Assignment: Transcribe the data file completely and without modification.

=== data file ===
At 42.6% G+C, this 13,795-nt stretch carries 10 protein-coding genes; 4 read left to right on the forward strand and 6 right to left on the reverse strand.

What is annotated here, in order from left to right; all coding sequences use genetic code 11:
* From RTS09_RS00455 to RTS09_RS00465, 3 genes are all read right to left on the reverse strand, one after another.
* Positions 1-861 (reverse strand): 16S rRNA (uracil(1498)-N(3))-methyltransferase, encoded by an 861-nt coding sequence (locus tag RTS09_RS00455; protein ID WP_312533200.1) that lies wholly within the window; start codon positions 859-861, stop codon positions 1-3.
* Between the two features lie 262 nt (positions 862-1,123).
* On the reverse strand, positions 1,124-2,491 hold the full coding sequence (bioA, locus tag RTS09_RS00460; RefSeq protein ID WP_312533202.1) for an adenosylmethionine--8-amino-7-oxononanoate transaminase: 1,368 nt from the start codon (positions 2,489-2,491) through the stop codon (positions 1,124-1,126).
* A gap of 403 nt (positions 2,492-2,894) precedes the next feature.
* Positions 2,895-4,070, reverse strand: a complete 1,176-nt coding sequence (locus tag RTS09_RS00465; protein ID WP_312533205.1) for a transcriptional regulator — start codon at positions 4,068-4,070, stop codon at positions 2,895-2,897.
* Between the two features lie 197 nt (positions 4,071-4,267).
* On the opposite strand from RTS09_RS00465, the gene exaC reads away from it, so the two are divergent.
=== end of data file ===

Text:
At 42.6% G+C, this 13,795-nt stretch carries 10 protein-coding genes; 4 read left to right on the forward strand and 6 right to left on the reverse strand.

What is annotated here, in order from left to right; all coding sequences use genetic code 11:
* From RTS09_RS00455 to RTS09_RS00465, 3 genes are all read right to left on the reverse strand, one after another.
* Positions 1-861 (reverse strand): 16S rRNA (uracil(1498)-N(3))-methyltransferase, encoded by an 861-nt coding sequence (locus tag RTS09_RS00455; protein ID WP_312533200.1) that lies wholly within the window; start codon positions 859-861, stop codon positions 1-3.
* Between the two features lie 262 nt (positions 862-1,123).
* On the reverse strand, positions 1,124-2,491 hold the full coding sequence (bioA, locus tag RTS09_RS00460; RefSeq protein ID WP_312533202.1) for an adenosylmethionine--8-amino-7-oxononanoate transaminase: 1,368 nt from the start codon (positions 2,489-2,491) through the stop codon (positions 1,124-1,126).
* A gap of 403 nt (positions 2,492-2,894) precedes the next feature.
* Positions 2,895-4,070, reverse strand: a complete 1,176-nt coding sequence (locus tag RTS09_RS00465; protein ID WP_312533205.1) for a transcriptional regulator — start codon at positions 4,068-4,070, stop codon at positions 2,895-2,897.
* Between the two features lie 197 nt (positions 4,071-4,267).
* On the opposite strand from RTS09_RS00465, the gene exaC reads away from it, so the two are divergent.